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It is important to remember that a 401(k) loan is essentially money borrowed from yourself.

Is a 401(k) loan or other amount borrowed from a retirement account dischargeable in Chapter 7 or Chapter 13 bankruptcy? Can such a loan be included in your bankruptcy filing?

It depends upon what you mean by “included.” A 401(k) loan cannot be discharged in bankruptcy as can a commercial debt—but it must be disclosed.

It is important to remember that a 401(k) loan is essentially money borrowed from yourself. Failing to repay the loan does not result in a debt collector calling interrupting your dinner, lawsuit, or garnishment.

However, there are negative consequences—and bankruptcy may be of limited use in liming them.

First, however, what is a 401(k) loan exactly?


What Is a 401(k) Loan?


A 401(k) loan is a type of loan that allows individuals to borrow money from their 401(k) retirement savings account. A 401(k) loan is different from a withdrawal in that the borrowed amount must be repaid, typically through regular payroll deductions, over a specified period of time—with interest.

Additional characteristics of a 401(k) loan are:


  • Eligibility: Like any loan, 401(k) loans have eligibility requirements. For example, a 401(k) loan may require that you be a participant in the retirement plan (duh!) or that you are an active employee of the company sponsoring the plan.


  • Loan Amount: The maximum amount you can borrow from your 401(k) is generally limited to 50% of your vested account balance or $50,000, whichever is less. However, some plans may have different rules.


  • Repayment Terms: When you take a 401(k) loan, you will typically have to repay it within a specific timeframe, usually five years. However, there are exceptions, such as use of the funds for home purchases, in some cases.


  • Interest Rates: The interest rates on 401(k) loans are typically lower compared to other types of loans since you are borrowing from your own retirement savings. The interest you pay on the loan goes back into your 401(k) account rather than to a commercial lender.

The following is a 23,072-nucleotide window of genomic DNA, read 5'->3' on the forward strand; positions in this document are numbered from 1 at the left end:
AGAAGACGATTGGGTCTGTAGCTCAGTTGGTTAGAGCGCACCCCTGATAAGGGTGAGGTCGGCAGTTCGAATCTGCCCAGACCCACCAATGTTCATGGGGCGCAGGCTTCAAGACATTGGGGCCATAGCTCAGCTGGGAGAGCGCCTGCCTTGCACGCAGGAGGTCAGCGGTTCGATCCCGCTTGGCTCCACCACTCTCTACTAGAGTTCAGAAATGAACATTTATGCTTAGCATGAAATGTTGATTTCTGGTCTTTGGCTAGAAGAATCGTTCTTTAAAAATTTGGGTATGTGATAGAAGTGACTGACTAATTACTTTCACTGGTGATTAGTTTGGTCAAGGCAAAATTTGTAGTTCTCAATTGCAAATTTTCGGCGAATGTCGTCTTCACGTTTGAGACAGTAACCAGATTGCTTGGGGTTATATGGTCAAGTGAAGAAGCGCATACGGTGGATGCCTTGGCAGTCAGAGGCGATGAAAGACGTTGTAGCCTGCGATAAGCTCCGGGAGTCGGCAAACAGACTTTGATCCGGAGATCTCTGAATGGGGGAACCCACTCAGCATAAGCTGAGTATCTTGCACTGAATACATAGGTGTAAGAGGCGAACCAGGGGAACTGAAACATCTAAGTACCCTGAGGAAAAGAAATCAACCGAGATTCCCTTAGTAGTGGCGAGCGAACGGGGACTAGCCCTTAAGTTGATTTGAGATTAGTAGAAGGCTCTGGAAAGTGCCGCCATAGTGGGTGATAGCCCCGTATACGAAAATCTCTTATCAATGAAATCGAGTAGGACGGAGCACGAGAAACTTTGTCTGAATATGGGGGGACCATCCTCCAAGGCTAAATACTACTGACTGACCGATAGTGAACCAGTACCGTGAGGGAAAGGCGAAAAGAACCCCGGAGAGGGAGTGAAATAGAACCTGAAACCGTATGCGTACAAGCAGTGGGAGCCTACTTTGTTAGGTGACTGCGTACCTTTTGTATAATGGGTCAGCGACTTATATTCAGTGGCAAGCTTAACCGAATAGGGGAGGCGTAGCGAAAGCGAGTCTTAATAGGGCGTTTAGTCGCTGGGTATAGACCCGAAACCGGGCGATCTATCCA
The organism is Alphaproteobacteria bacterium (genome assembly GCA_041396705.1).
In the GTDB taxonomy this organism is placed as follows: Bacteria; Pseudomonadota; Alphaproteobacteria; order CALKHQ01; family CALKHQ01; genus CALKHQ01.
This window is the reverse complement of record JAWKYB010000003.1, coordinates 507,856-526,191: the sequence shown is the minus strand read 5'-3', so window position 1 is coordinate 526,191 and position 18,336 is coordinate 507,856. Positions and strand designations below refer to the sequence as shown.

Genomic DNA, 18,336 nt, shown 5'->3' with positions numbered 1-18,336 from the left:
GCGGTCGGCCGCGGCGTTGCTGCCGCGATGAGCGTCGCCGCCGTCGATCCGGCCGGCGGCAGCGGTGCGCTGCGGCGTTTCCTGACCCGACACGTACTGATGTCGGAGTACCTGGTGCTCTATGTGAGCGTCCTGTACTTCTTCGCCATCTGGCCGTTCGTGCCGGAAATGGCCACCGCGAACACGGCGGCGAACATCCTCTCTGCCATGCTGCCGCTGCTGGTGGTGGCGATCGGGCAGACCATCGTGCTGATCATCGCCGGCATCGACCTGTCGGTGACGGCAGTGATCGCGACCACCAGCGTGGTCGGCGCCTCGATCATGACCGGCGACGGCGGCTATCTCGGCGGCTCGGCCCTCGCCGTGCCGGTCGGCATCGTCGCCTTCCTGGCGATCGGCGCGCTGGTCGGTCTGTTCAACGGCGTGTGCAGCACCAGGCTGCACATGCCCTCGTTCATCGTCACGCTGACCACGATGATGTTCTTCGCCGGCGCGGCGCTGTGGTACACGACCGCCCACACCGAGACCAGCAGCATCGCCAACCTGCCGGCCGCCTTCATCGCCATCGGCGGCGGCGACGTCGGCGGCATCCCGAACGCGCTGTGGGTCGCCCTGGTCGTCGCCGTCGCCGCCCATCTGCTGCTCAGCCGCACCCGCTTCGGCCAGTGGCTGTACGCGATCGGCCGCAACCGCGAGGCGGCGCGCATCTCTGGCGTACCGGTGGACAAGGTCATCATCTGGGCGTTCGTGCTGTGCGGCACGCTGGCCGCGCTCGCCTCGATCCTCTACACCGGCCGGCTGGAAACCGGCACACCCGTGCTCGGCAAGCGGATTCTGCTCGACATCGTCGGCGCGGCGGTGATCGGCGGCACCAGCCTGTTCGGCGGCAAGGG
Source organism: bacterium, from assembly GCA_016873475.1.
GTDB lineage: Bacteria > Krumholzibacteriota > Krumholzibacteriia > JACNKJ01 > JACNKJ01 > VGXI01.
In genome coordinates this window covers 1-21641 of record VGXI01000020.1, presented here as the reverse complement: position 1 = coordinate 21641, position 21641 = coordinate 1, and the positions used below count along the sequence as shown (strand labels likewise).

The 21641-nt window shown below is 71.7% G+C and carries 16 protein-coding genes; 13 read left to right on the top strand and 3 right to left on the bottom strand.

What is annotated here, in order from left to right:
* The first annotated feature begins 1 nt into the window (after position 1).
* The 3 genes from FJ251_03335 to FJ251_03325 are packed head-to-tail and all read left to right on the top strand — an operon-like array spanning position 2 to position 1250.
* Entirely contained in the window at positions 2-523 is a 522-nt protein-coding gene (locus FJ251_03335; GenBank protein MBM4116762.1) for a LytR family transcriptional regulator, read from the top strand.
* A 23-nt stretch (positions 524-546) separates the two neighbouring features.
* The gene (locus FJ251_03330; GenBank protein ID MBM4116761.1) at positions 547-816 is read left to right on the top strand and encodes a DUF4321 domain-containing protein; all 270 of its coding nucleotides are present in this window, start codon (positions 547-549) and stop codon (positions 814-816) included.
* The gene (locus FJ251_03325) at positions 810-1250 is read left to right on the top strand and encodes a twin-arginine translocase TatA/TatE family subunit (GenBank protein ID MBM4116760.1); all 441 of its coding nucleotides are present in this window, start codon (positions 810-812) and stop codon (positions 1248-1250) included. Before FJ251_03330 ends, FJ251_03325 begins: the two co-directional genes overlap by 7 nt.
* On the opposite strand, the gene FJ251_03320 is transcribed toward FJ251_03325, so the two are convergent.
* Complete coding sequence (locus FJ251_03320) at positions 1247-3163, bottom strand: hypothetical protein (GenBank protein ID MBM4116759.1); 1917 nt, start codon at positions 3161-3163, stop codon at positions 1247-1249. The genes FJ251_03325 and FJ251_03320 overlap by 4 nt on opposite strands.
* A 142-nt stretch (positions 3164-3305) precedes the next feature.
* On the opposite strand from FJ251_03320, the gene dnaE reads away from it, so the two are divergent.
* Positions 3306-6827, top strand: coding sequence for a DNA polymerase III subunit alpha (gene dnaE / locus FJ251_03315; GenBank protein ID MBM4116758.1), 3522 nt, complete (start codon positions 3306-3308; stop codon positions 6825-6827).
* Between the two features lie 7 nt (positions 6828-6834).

• Repayment Method: Repayments for a 401(k) loan are usually made through automatic payroll deductions, meaning the loan payments are taken directly from your paycheck. This is crucial for understanding the effect of a Chapter 7 or Chapter 13 bankruptcy filing upon a 401(k) loan.


  • Potential Penalties: If you fail to repay the loan according to the terms set by your 401(k) plan, the outstanding balance may be considered a distribution. In such cases, you may be subject to income tax on the outstanding balance and, if you’re under 59½ years old, a 10% early withdrawal penalty.


How Bankruptcy Discharges Debt Generally


For commercial debt obligations, the bankruptcy discharge is a complete solution, with very few exceptions.

The discharge itself is a “master” injunction enforced through court order at the conclusion of a successful Chapter 7 or Chapter 13 bankruptcy.

The bankruptcy discharge injunction prohibits all collections activity as regards those discharged debts. It also prohibits continuing negative credit reporting. Essentially, the bankruptcy discharge wipes your slate clean and allows you the opportunity to begin rebuilding your credit.

The debts that are discharged are, of course, those owed to others.

401(k) loans are, as noted, owed to yourself, or, at least, to the retirement plan managed by your employer and to which you contribute. They are, outside of bankruptcy, repaid, also as noted, through payroll deductions, along with your ongoing 401(k) or other retirement account contributions.


The Difference Between Chapter 7 and Chapter 13 Bankruptcy (Nutshell Version)


Chapter 7 bankruptcy is a “liquidation” bankruptcy. That is, it discharges your (dischargeable) debt entirely, without the need for you to repay any of it. However, in return for this enormous governmental benefit, some of your assets may be seized and liquidated.

Chapter 13, on the other hand, is a “reorganization” bankruptcy. In Chapter 13, you do repay your debt, at least partially (and sometimes entirely). This occurs by way of a payment plan drafted by your Michigan bankruptcy lawyer that is filed with the Federal Bankruptcy Court.